"This program has made me a more responsible person, and has helped me to understand different points of view. It gives me opportunity to does things no one else gets to do."
The cadet program at divisions all over Los Angeles uses mental and physical training to keep teens out of trouble and teaches them hard work and respect.
Massendale, is only sixteen, yet has her future completely planned out. She plans on joining the Marines, after attending either the University of Southern California, or the University of California at Berkeley. She has high hopes for herself, and this is because she has a whole police squadron supporting and encouraging her. Massendale is a member of the Hollenbeck Police Force Cadet Program, and an outstanding one at that..
The program is one that all divisions of the Los Angeles Police Department have. The process to be accepted is not an easy one, and it doesn’t get any easier once the students have been accepted.
The program is for students ages thirteen to twenty, and has strict guidelines for acceptance. Officer Nathan Ruvalcaba, who oversees the Hollenbeck division of the cadet program, says they look for dedicated students who are ready and willing to learn, and to put the time and effort into the program that it needs.
“I tell these kids, you will get out of the program what you get into it,” says Officer Ruvalcaba."
The students must meet a set of requirements; including a physical to make sure they’re in shape, a minimum GPA and a letter of recommendation from a teacher or close friend.
After receiving all the applications, Officer Ruvalcaba sits down with the parents, to get a feel of what kind of environment each potential cadet comes from. He says this is the most important part of the process, and he does this to find out “why the student wants to enter this program.”
After being accepted, the students are not yet cadets. They must first pass an 18-week, rigorous academy. This is to prepare the students for what lies ahead, and to get them in mental and physical shape for the rest of the program.
Officer Ruvalcaba wants to make the academy program as meaningful as he possibly can for these kids. He wants them to get the most out of the program, which is why he believes it was positive when the program changed from building police officers to building good people.
“In the past, it used to be called the Explore Program, and we were really making officers. But we saw that only about 3% of these cadets, or explorers were getting hired as officers. So instead of teaching them police work, now we’re teaching them life skills, and being a good citizen.”
Now, Ruvalcaba brings in guest speakers to peek the interests of the cadets. He mentioned that one student told him he wanted to be pre-med in college, so Ruvalcaba brought in a doctor. Another wanted to be a graphic designer, so he took the cadets to Nickelodeon as a field trip. Ruvalcaba wants these kids to understand what it takes to achieve the goals and dreams that they have for themselves.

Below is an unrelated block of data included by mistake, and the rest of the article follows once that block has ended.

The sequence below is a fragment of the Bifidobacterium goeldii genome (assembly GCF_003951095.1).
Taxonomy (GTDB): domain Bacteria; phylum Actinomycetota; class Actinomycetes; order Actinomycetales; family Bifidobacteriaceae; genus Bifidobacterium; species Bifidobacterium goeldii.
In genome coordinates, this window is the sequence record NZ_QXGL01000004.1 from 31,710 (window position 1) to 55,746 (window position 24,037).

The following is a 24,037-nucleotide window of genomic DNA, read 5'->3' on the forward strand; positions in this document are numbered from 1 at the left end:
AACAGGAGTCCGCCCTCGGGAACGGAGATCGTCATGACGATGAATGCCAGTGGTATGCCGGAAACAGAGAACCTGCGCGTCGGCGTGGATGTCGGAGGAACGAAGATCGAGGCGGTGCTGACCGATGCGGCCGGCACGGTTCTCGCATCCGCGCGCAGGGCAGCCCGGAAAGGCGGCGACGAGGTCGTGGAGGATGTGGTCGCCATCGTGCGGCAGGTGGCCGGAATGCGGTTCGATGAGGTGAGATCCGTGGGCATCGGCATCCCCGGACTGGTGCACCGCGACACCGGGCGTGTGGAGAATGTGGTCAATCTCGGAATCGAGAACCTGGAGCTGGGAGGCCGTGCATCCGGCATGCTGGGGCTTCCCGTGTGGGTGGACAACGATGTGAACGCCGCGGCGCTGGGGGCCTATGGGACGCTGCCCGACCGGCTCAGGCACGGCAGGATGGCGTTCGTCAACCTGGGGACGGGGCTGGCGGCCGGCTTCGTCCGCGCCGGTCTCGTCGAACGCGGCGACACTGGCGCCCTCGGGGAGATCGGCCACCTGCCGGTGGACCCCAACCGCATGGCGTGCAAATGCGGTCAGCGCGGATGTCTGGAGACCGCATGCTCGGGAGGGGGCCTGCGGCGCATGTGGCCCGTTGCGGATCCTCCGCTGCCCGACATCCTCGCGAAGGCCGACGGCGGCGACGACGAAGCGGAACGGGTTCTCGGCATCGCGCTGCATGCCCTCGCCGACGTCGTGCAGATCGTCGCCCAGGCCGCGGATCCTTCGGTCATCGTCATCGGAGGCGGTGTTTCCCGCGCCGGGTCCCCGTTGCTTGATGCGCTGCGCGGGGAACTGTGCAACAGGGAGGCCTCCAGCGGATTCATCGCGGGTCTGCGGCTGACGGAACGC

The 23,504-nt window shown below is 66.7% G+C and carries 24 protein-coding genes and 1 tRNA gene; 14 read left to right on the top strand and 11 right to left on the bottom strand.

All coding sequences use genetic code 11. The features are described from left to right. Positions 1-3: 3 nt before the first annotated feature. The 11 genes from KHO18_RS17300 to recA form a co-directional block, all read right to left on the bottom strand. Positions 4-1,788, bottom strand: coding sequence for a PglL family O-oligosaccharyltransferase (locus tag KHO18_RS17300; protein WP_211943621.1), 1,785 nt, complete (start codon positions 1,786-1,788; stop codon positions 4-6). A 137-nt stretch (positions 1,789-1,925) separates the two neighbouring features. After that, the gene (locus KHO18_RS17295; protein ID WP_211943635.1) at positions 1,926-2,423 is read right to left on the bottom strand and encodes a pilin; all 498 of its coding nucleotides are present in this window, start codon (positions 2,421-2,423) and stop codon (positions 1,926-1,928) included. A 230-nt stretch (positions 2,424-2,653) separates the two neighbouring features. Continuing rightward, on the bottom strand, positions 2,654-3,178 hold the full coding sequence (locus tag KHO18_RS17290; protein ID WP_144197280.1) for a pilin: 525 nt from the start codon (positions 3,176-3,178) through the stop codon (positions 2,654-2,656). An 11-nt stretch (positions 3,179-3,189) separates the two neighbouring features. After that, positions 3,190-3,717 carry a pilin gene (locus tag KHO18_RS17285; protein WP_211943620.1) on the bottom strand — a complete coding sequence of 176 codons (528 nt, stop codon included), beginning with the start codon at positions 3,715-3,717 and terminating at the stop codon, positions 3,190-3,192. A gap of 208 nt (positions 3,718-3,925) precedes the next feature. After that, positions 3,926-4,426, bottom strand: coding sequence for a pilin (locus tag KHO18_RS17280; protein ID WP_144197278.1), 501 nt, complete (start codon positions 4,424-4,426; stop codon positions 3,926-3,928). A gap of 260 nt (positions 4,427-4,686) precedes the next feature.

Ruvalcaba also understands the basic needs of these students, who often come from broken homes and poor areas. Money is often a necessity, which is why Ruvalcaba arranges job fairs at the station.
“We know these kids want to earn money, whether it’s to help their families or just for themselves. We’ve been pleased to see companies come to us, because they know the cadets and want to hire the cadets, which is really great.”
Other important things to Ruvalcaba while the students are in the academy is focusing on schoolwork. They offer tutoring to any students that need it, and encouraging writing and spelling.
“I had a kid come in here with a 1.5 GPA. It was so exciting to ask for his report card at the end of the school semester, after he had been in the program, and see he had a 3.2. He was so excited.”
And this cadet program opens up so many other doors. Massendale talked about her experience at Camp Pendleton, where she was able to train with a female Marine squad for ten days. She participated in boot camp with them every day, and it was there that her desire to become a Marine flourished.
Ruvalcaba says the acceptance to this program at Pendleton is intense- the cadets have to go through a strenuous physical test just to be admitted. Once the cadets have been accepted, Ruvalcaba chooses from those based on the time they put into the program back at Hollenbeck, and sends them on their way to the Devil Pup program. Run by the Marines, the cadets are put through all the same paces as Marines twice their age and expected to keep up. There, they learn valuable lessons about life.
“After those ten days, they change. They experience, for the most part, what Marines experience; camaraderie, teamwork, and they don’t give up. I had two kids call me crying, wanting to give up. They needed that call; they needed to hear that encouragement from me. And they’re so happy they finished.”
And for the about one third that stay with the cadet program all the way to college, the officers help them with college applications. Just recently, Ruvalcaba helped one cadet receive a scholarship to Hamilton College.
“We know people that know people. The students can only do so much, and we try and help with scholarships however we can.”
The cadets milling around the lobby of Hollenbeck station were not your average 14 to 18 year olds. Yes they had uniforms and ribbons, and were not out hanging out and goofing off with their friends like most kids their age do. But more importantly, they stand up straight, they look you in the eye as they firmly shake your hand, and they know that with a little help from the police and a lot of hard work, they can achieve all they set their mind to.